Moments later, Mike Olka, a junior born with disabilities, popped in a bucket of his own. His appreciative dad, Tom Bergum, said the team redefines the core meaning of camaraderie, a point echoed by Lisa and Dan Lundy, whose son Jake, a freshman, often looks to feed Olka the ball.
Similar moments were drawing cheers from all eight teams playing on several gym floors. Hope, the referee, spoke of the progress embodied by Newfane's Matt Murray, who stands 6-foot-7 and was born with autism. His mother, Corrie Murray, said she and her husband Michael can testify to how Matt's life changed four years ago, once he signed up for unified bowling and basketball.
“It gives him self-esteem he didn’t have before," Corrie said. "It gives him something to be proud of when he walks down the hallway in school and people recognize him, when he knows he is part of something bigger than himself.”
As an athlete, he has steadily improved. "Originally, just to be on the court, just to be in practice, was tough for him," said Justin Balcom, Newfane's coach. "Now he has no fear."
Matt learned to "post up" with confidence, and his bank shot is a force. Matt's brother Zach, a general education student, is a unified teammate, and Corrie – in the same way as Cori and Kevin Krause – spoke of the deep meaning of seeing her sons on the floor at the same time for their school.
“Mainly, I get to have some fun,” said Zach, who spent much of his time in a scrimmage against Clarence finding ways to keep the game flowing for both teams.
Balcom, a special education teacher, first grew to know many of his players in the classroom. “Honestly,” he said, “we could not care less about winning.” He splits his team of 35 into two rosters so everyone gets a chance to play. While his emphasis is on teaching fundamentals, his larger purpose involves more enduring lessons.
During one practice, when a player pinned in by a full-court press lost the ball, Balcom called his team together.
"You have to look back and help," he said, an approach that hardly ends once his players leave the court.
Among Wednesday's endless examples of high emotion was Miranda Van Buren's first basket for Newfane. She spent the last few years playing for Akron, so her new team roared in celebration when Van Buren grabbed a rebound and swiftly laid the ball back in.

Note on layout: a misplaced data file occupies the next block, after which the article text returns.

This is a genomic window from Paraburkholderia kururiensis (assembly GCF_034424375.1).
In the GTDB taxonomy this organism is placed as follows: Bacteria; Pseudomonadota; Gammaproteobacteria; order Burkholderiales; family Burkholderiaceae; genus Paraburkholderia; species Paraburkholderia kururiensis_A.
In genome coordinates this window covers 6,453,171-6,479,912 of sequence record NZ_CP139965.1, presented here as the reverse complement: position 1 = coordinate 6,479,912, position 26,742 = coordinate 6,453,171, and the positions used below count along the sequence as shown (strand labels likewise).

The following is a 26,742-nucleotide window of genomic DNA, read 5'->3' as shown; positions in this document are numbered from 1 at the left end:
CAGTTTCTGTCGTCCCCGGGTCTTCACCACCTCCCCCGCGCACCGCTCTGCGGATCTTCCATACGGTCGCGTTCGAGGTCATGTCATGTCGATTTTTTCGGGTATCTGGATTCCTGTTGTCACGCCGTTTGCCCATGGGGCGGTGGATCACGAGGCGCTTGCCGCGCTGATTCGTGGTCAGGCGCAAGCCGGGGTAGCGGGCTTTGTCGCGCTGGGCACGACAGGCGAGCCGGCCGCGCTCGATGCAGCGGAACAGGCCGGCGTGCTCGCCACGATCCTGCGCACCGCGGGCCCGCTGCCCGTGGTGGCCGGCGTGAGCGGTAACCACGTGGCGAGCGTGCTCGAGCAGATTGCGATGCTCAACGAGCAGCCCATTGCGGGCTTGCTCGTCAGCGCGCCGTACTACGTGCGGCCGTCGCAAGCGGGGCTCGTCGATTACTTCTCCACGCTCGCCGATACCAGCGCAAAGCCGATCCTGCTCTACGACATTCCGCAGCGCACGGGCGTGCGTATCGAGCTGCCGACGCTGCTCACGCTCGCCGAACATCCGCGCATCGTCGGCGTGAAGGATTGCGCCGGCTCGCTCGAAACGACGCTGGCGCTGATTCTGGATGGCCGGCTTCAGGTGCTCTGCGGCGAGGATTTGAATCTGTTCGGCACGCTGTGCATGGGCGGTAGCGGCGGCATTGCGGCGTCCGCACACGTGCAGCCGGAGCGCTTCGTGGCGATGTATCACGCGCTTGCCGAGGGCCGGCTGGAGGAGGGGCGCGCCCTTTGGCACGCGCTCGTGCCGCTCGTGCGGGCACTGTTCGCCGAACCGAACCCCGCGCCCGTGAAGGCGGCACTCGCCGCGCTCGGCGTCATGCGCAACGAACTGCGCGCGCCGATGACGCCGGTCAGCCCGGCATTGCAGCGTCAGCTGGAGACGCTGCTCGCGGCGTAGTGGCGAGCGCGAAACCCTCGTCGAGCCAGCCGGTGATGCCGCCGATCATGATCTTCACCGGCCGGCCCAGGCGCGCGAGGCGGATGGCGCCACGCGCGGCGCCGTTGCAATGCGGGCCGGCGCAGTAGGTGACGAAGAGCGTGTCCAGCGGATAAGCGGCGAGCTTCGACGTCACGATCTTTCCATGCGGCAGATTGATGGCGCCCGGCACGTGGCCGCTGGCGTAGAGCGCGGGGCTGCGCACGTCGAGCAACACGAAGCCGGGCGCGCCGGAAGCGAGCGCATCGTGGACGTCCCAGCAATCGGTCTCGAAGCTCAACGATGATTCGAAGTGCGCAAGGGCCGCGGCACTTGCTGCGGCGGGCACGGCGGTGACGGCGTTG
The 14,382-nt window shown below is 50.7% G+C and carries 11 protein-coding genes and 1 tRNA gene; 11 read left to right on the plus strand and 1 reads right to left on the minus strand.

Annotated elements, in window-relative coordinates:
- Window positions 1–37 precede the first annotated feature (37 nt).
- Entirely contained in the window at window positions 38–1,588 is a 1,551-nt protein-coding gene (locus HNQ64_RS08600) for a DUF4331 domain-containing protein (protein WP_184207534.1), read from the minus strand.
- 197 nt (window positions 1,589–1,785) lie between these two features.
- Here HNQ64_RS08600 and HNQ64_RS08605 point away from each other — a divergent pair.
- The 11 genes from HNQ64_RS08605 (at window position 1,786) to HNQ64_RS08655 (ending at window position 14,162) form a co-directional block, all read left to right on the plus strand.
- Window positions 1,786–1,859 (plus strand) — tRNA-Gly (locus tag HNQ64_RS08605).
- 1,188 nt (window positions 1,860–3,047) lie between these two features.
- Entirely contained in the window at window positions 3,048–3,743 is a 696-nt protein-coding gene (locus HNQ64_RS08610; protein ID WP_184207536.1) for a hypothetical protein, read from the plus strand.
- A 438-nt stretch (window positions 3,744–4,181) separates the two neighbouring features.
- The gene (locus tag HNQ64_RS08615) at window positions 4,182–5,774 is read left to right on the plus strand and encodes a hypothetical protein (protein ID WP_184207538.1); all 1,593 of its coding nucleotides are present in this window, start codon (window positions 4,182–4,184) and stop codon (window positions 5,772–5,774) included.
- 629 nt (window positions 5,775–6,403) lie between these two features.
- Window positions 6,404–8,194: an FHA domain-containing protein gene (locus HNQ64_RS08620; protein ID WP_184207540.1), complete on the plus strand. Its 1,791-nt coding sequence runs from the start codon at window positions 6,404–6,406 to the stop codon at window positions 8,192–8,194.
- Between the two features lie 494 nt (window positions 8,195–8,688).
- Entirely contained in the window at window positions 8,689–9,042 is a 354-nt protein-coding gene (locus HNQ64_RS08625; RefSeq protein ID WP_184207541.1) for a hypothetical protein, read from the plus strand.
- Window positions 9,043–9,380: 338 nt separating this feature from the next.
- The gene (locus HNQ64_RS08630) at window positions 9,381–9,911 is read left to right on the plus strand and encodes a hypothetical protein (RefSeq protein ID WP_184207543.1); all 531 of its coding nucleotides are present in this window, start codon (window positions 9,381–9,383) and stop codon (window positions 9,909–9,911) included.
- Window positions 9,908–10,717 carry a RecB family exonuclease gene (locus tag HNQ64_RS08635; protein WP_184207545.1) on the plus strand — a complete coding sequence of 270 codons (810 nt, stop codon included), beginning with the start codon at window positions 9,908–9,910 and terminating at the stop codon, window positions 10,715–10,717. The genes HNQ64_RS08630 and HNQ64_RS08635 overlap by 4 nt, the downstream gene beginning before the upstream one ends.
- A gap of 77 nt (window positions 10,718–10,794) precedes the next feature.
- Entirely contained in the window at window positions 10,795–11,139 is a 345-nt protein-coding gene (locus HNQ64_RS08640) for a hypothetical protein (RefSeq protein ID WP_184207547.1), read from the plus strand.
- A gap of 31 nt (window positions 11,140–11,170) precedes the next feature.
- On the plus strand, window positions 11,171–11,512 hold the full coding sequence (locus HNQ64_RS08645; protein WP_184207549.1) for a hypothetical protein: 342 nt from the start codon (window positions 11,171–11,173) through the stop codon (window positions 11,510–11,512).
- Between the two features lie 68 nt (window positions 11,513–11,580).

She raised her fists toward the ceiling in utter joy. But Caitlyn Miller – a general education student who is close to Miranda – emphasized that she finds her own treasure in quieter interactions, every day.
“I’ve learned what friendship means,” Miller said of her teammates. “They offer it and ask nothing of me. They don’t see friendship as, ‘I need something from you.’ It’s completely different than anything I’ve ever known.”
She routinely stops by Balcom's classroom to talk with his students about the team – and to find a reprieve, amid a busy day, in their warm company.
As for Kevin Krause, there was a catch in his voice when he recalled the day Matt received a varsity letter, then had it sewn onto a letter jacket. At home, the three Krause brothers – Kyle, Connor and Matt – all put on their jackets while Kevin pulled out his old one from Lockport, which somehow had mysteriously shrunk over the years.
Father and sons lived out the dream. Cori photographed them in a line, each wearing a high school jacket, an image Kevin once believed could not happen for his family.
Tyshon Finn, 17, one of Matt's teammates, said it all comes back to what makes him love the team.
“When you change someone’s core," he said, "when you help them to do something they thought they couldn’t do, that’s the best part of unified basketball.”
Sean Kirst is a columnist with The Buffalo News. Email him at firstname.lastname@example.org or read more of his work in this archive.
Story topics: unified basketball